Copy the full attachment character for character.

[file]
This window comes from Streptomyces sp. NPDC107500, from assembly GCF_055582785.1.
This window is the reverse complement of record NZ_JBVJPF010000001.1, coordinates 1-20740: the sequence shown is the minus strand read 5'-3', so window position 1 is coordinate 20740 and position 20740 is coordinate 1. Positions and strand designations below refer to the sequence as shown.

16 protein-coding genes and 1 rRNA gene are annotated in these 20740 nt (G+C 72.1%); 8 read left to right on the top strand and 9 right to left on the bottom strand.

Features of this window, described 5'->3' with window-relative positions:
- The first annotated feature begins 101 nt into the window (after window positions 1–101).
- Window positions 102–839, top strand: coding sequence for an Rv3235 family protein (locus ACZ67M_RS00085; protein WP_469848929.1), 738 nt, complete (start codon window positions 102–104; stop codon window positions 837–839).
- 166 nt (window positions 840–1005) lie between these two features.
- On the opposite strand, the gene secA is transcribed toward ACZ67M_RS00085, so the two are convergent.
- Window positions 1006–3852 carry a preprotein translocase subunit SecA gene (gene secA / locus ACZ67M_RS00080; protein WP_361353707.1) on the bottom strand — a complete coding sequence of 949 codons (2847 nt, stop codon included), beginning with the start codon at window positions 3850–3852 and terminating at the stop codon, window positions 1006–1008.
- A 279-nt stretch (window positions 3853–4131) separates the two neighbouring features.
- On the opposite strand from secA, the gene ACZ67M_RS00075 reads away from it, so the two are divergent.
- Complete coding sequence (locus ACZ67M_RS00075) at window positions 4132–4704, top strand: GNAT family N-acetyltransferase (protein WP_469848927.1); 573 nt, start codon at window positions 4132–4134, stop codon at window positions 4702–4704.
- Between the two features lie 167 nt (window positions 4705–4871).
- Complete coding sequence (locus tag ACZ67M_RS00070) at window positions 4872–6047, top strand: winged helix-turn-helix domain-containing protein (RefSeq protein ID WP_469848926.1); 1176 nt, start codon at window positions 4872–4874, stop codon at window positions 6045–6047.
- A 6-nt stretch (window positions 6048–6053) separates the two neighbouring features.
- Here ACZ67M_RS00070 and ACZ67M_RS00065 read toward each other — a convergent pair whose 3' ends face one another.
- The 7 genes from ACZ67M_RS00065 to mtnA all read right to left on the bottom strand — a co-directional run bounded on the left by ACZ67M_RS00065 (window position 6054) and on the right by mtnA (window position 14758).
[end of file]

This window comes from Streptomyces sp. NPDC107500, from assembly GCF_055582785.1.
This window is the reverse complement of record NZ_JBVJPF010000001.1, coordinates 1-20740: the sequence shown is the minus strand read 5'-3', so window position 1 is coordinate 20740 and position 20740 is coordinate 1. Positions and strand designations below refer to the sequence as shown.

16 protein-coding genes and 1 rRNA gene are annotated in these 20740 nt (G+C 72.1%); 8 read left to right on the top strand and 9 right to left on the bottom strand.

Features of this window, described 5'->3' with window-relative positions:
- The first annotated feature begins 101 nt into the window (after window positions 1–101).
- Window positions 102–839, top strand: coding sequence for an Rv3235 family protein (locus ACZ67M_RS00085; protein WP_469848929.1), 738 nt, complete (start codon window positions 102–104; stop codon window positions 837–839).
- 166 nt (window positions 840–1005) lie between these two features.
- On the opposite strand, the gene secA is transcribed toward ACZ67M_RS00085, so the two are convergent.
- Window positions 1006–3852 carry a preprotein translocase subunit SecA gene (gene secA / locus ACZ67M_RS00080; protein WP_361353707.1) on the bottom strand — a complete coding sequence of 949 codons (2847 nt, stop codon included), beginning with the start codon at window positions 3850–3852 and terminating at the stop codon, window positions 1006–1008.
- A 279-nt stretch (window positions 3853–4131) separates the two neighbouring features.
- On the opposite strand from secA, the gene ACZ67M_RS00075 reads away from it, so the two are divergent.
- Complete coding sequence (locus ACZ67M_RS00075) at window positions 4132–4704, top strand: GNAT family N-acetyltransferase (protein WP_469848927.1); 573 nt, start codon at window positions 4132–4134, stop codon at window positions 4702–4704.
- Between the two features lie 167 nt (window positions 4705–4871).
- Complete coding sequence (locus tag ACZ67M_RS00070) at window positions 4872–6047, top strand: winged helix-turn-helix domain-containing protein (RefSeq protein ID WP_469848926.1); 1176 nt, start codon at window positions 4872–4874, stop codon at window positions 6045–6047.
- A 6-nt stretch (window positions 6048–6053) separates the two neighbouring features.
- Here ACZ67M_RS00070 and ACZ67M_RS00065 read toward each other — a convergent pair whose 3' ends face one another.
- The 7 genes from ACZ67M_RS00065 to mtnA all read right to left on the bottom strand — a co-directional run bounded on the left by ACZ67M_RS00065 (window position 6054) and on the right by mtnA (window position 14758).